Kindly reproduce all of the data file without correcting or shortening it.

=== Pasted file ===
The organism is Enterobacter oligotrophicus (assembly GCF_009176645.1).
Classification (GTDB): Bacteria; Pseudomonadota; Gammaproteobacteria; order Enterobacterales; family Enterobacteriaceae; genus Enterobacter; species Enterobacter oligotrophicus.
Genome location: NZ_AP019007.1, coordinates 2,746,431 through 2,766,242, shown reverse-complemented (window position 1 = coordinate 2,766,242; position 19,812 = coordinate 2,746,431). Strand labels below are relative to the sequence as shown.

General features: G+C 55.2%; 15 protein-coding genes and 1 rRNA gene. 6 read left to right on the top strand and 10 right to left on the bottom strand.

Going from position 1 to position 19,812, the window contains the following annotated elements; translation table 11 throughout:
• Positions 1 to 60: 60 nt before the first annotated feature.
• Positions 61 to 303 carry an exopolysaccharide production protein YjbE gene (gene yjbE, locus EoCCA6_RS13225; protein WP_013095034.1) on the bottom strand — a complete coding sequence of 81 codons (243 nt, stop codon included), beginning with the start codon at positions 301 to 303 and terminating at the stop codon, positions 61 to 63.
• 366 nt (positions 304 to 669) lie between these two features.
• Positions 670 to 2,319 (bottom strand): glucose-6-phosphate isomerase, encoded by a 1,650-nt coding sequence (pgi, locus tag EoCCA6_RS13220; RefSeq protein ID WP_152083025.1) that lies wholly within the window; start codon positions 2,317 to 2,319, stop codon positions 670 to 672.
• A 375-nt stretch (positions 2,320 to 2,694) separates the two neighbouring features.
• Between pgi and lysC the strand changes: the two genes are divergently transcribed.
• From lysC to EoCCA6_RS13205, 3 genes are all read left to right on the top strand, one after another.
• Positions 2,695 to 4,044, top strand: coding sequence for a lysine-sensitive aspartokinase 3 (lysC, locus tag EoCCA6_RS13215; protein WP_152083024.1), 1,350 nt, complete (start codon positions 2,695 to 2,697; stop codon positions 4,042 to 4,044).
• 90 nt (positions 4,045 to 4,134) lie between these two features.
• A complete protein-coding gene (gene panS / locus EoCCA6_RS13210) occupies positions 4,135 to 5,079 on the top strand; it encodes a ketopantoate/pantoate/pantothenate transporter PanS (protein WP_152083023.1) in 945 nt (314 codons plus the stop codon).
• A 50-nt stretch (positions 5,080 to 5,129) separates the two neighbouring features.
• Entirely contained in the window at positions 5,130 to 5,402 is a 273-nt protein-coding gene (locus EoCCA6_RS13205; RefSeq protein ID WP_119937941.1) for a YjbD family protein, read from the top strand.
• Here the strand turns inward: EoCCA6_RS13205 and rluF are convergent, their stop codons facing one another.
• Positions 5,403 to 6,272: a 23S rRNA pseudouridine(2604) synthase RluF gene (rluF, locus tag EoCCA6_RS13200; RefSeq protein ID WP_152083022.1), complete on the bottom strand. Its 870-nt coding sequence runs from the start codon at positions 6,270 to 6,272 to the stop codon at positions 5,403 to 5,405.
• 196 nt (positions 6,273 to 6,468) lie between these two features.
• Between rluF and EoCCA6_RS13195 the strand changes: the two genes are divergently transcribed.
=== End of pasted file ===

The organism is Enterobacter oligotrophicus (assembly GCF_009176645.1).
Classification (GTDB): Bacteria; Pseudomonadota; Gammaproteobacteria; order Enterobacterales; family Enterobacteriaceae; genus Enterobacter; species Enterobacter oligotrophicus.
Genome location: NZ_AP019007.1, coordinates 2,746,431 through 2,766,242, shown reverse-complemented (window position 1 = coordinate 2,766,242; position 19,812 = coordinate 2,746,431). Strand labels below are relative to the sequence as shown.

General features: G+C 55.2%; 15 protein-coding genes and 1 rRNA gene. 6 read left to right on the top strand and 10 right to left on the bottom strand.

Going from position 1 to position 19,812, the window contains the following annotated elements; translation table 11 throughout:
• Positions 1 to 60: 60 nt before the first annotated feature.
• Positions 61 to 303 carry an exopolysaccharide production protein YjbE gene (gene yjbE, locus EoCCA6_RS13225; protein WP_013095034.1) on the bottom strand — a complete coding sequence of 81 codons (243 nt, stop codon included), beginning with the start codon at positions 301 to 303 and terminating at the stop codon, positions 61 to 63.
• 366 nt (positions 304 to 669) lie between these two features.
• Positions 670 to 2,319 (bottom strand): glucose-6-phosphate isomerase, encoded by a 1,650-nt coding sequence (pgi, locus tag EoCCA6_RS13220; RefSeq protein ID WP_152083025.1) that lies wholly within the window; start codon positions 2,317 to 2,319, stop codon positions 670 to 672.
• A 375-nt stretch (positions 2,320 to 2,694) separates the two neighbouring features.
• Between pgi and lysC the strand changes: the two genes are divergently transcribed.
• From lysC to EoCCA6_RS13205, 3 genes are all read left to right on the top strand, one after another.
• Positions 2,695 to 4,044, top strand: coding sequence for a lysine-sensitive aspartokinase 3 (lysC, locus tag EoCCA6_RS13215; protein WP_152083024.1), 1,350 nt, complete (start codon positions 2,695 to 2,697; stop codon positions 4,042 to 4,044).
• 90 nt (positions 4,045 to 4,134) lie between these two features.
• A complete protein-coding gene (gene panS / locus EoCCA6_RS13210) occupies positions 4,135 to 5,079 on the top strand; it encodes a ketopantoate/pantoate/pantothenate transporter PanS (protein WP_152083023.1) in 945 nt (314 codons plus the stop codon).
• A 50-nt stretch (positions 5,080 to 5,129) separates the two neighbouring features.
• Entirely contained in the window at positions 5,130 to 5,402 is a 273-nt protein-coding gene (locus EoCCA6_RS13205; RefSeq protein ID WP_119937941.1) for a YjbD family protein, read from the top strand.
• Here the strand turns inward: EoCCA6_RS13205 and rluF are convergent, their stop codons facing one another.
• Positions 5,403 to 6,272: a 23S rRNA pseudouridine(2604) synthase RluF gene (rluF, locus tag EoCCA6_RS13200; RefSeq protein ID WP_152083022.1), complete on the bottom strand. Its 870-nt coding sequence runs from the start codon at positions 6,270 to 6,272 to the stop codon at positions 5,403 to 5,405.
• 196 nt (positions 6,273 to 6,468) lie between these two features.
• Between rluF and EoCCA6_RS13195 the strand changes: the two genes are divergently transcribed.